Not all non-fungible tokens (NFTs) are the same. There are some unique features that are not commonly shared. Sometimes collectors stumble upon these nuggets and want to reflect their value. However, it can be difficult to distinguish rare tokens from regular tokens.
Now, it said, ranking non-fungible tokens on OpenC has become easier with the introduction of a new tool called “Open Rarity.” American Marketplace thus describes its new factor as “rarity,” a method that standardizes unique digital images.
NFTs for the private collector
In a post, OpenSea explained: “The ‘scarcity’ ranking allows us to describe the relative lack of features of another non-fungible token in the same collection”.
“An NFT with rare characteristics will have a lower rarity ranking (eg 1 or 2) than an NFT that shares characteristics with thousands of others in the collection,” it added.
Value has a strong correlation with scarcity. This is why exclusivity is an important factor for NFT collectors. In the absence of a standardized ranking process, however, it is difficult to determine the exclusivity of a non-fungible token’s attributes.
According to OpenSea, this has created a chaotic situation. “When rarity rankings vary from platform to platform and use different methods, it can confuse buyers and sellers and complicate the use of the rarity factor for buying and selling decisions”.
The goal then would be to create “a unified, open, transparent and repeatable standard for rarity rankings across the NFT industry”.
Why classify your NFT?
OpenRarity is a joint venture between OpenSea, icy.tools, Curio and PROOF. Its users have the option to indicate whether their collections are rare or not. A collection that chooses this option must display a number identifying the rarity rating on the item page as well as on its collection page.
According to OpenSea, this classification is crucial in interoperable markets, where different NFTs can be traded.
The platform explained: “If you hover over the numbers, you’ll see the percentage ranking. OpenRarity rarity ratings reflect attribute data directly published by the creator and may change over time if the creator makes changes to the item’s metadata.”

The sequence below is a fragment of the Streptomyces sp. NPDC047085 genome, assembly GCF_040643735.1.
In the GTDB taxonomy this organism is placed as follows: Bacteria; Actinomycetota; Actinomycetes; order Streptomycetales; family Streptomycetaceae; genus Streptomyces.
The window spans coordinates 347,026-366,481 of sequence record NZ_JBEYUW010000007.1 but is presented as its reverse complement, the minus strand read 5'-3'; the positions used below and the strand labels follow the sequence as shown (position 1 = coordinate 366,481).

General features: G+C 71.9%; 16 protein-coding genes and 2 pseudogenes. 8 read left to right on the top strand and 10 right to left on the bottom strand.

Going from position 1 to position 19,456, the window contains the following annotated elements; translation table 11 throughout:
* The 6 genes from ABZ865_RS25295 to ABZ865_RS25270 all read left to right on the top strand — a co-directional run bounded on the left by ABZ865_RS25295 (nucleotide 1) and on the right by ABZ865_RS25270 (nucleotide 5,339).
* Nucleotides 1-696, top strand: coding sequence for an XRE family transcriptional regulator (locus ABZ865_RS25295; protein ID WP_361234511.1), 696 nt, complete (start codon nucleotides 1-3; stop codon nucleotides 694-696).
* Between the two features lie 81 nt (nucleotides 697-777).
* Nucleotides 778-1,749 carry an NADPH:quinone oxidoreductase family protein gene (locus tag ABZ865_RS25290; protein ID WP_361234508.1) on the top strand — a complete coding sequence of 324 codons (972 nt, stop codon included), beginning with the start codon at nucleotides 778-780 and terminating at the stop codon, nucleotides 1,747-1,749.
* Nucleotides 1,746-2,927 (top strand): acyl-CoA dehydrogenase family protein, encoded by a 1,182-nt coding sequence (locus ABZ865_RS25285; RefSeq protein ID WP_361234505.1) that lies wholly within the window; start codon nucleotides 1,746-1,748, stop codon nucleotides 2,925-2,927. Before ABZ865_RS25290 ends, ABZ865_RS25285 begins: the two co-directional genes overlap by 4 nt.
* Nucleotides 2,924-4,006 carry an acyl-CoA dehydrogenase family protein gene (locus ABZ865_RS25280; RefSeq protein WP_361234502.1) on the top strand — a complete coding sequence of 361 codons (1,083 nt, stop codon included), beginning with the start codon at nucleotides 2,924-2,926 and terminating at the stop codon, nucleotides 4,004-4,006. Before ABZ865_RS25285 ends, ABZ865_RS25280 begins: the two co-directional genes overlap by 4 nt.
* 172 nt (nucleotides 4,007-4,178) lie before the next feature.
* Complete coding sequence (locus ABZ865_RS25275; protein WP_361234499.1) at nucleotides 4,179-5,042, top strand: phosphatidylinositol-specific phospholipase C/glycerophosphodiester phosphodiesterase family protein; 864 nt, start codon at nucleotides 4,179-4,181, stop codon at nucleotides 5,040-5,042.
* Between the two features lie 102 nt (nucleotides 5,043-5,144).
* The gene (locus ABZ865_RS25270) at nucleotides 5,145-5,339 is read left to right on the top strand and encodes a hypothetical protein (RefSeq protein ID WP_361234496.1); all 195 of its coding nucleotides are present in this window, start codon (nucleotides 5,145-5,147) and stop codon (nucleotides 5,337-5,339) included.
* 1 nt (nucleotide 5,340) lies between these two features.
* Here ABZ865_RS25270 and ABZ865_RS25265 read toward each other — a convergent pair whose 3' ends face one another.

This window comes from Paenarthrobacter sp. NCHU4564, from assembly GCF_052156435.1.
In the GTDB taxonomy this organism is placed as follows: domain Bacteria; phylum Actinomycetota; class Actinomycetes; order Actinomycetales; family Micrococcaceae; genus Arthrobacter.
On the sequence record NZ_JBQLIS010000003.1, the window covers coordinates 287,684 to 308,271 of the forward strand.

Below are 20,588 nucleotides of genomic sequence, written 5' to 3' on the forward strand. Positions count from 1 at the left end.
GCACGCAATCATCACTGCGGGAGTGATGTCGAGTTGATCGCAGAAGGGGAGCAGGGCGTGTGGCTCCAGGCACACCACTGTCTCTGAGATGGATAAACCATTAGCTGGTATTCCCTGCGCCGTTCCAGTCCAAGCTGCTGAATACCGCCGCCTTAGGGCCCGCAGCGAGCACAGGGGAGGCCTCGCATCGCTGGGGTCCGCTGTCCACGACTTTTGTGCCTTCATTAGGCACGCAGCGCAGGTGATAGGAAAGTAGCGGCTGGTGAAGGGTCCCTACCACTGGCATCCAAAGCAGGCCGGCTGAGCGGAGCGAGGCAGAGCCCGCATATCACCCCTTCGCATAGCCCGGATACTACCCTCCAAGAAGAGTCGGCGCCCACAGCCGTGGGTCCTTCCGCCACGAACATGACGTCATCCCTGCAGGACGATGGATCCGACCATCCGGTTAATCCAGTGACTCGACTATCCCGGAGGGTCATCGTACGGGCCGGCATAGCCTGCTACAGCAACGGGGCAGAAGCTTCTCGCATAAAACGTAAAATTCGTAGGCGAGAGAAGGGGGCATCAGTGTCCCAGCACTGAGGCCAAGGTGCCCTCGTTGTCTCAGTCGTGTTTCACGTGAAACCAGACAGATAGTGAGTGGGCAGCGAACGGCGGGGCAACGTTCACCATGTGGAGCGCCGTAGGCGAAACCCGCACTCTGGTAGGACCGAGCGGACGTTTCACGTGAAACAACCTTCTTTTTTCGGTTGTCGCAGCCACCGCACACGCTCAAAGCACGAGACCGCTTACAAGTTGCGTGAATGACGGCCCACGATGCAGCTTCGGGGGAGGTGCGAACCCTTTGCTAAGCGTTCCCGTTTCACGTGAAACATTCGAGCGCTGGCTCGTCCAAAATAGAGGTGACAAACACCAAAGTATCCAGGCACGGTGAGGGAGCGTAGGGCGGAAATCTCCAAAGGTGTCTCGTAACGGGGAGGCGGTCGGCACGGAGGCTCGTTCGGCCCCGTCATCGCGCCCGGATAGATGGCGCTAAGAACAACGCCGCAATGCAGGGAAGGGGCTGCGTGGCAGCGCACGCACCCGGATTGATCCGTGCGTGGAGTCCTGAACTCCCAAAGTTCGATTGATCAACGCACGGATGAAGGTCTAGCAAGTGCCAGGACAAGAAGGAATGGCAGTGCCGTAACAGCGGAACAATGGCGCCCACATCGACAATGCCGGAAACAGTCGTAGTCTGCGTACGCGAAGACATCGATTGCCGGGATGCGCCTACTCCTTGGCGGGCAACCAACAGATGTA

Pudgy Penguins, one of the first NFT collections available on OpenRarity, lists 8,888 non-fungible tokens of various properties. According to a description of the collection of rare tools, Pudgis “embodies love, compassion and compassion.”
It is described as a “source of good vibes and positivity for all”. Each holder gets exclusive access to experiences, events, IP licensing opportunities and more.”
As of Friday, September 27, Pudgy Penguin’s floor price averaged 3.8 ETH or about $4,900, down 2.7% on the day. According to NFT floor price data, the collection sold 66 ETH (about $86,000) in the last 24 hours, down 30% from the previous day.
Cool Cats, another collection, has 9,999 randomly generated non-fungible tokens on OpenRarity. According to its concept, its holders can participate in exclusive events such as free NFT requests, raffles or even community giveaways, among others.
At the time of writing, Cool Cats are selling at an average price of 2.95 ETH (~$3,800) each, up 7.2% over the previous 24 hours, with volume at 96.89 ETH (around $126,000).
Lack, a magic formula?
However, a recent study by the Stevens Institute of Technology suggests that scarcity may not be the magic bullet for NFTs. In fact, according to this study, there are several potential pitfalls.
Jordan Sucho, a cognitive scientist who led the study, cautioned that the hype around rare non-fungible tokens needs to be managed, as collectors may become bored.
“Knowing that NFT trading data is public, it gives us a great opportunity to examine why people perceive the value of certain things and how that changes over time,” Sucho said.
Mr. Sucho studied Bored Ape Yacht Club collectors and noticed a decline in interest in these NFTs over time.
A monkey token wearing an accessory is considered rarer, compared to a more modestly dressed monkey NFT. It can be interesting at first, Sucho says, but as the collection grows, the monkeys can all look the same.
“It’s a bit like a stamp collection: the stamps all look the same. So if there’s a misprint or some other rare feature that sets one stamp apart from the others, people will pay a lot more to acquire it,” he explains.
“Today, a newcomer to the bored apes trade sees these rare apes everywhere and thinks they are much more common than they really are.”
Jordan Sucho added:
“If someone wants to know what a dog is, they can go to a dog park and see several common animals. On the other hand, going to an experimental breeder and looking only at rare breeds will skew his perception of a given dog’s type and value.”
The scientist thus concluded that the cause of scarcity could be self-defeating, as it would prevent trading in the more common currencies that make up the bulk of the market.
The concept is not new
Scarcity is not a new concept. In traditional art and music, for example, there are so-called ‘collectibles’, which are not designed for the mainstream market.
Hip-hop group Wu-Tang Clan, for example, sold a single copy of its album “Once Upon a Time in Shaolin” to a crypto group as an NFT, worth about $4 million. The album content is not yet available to the general public.
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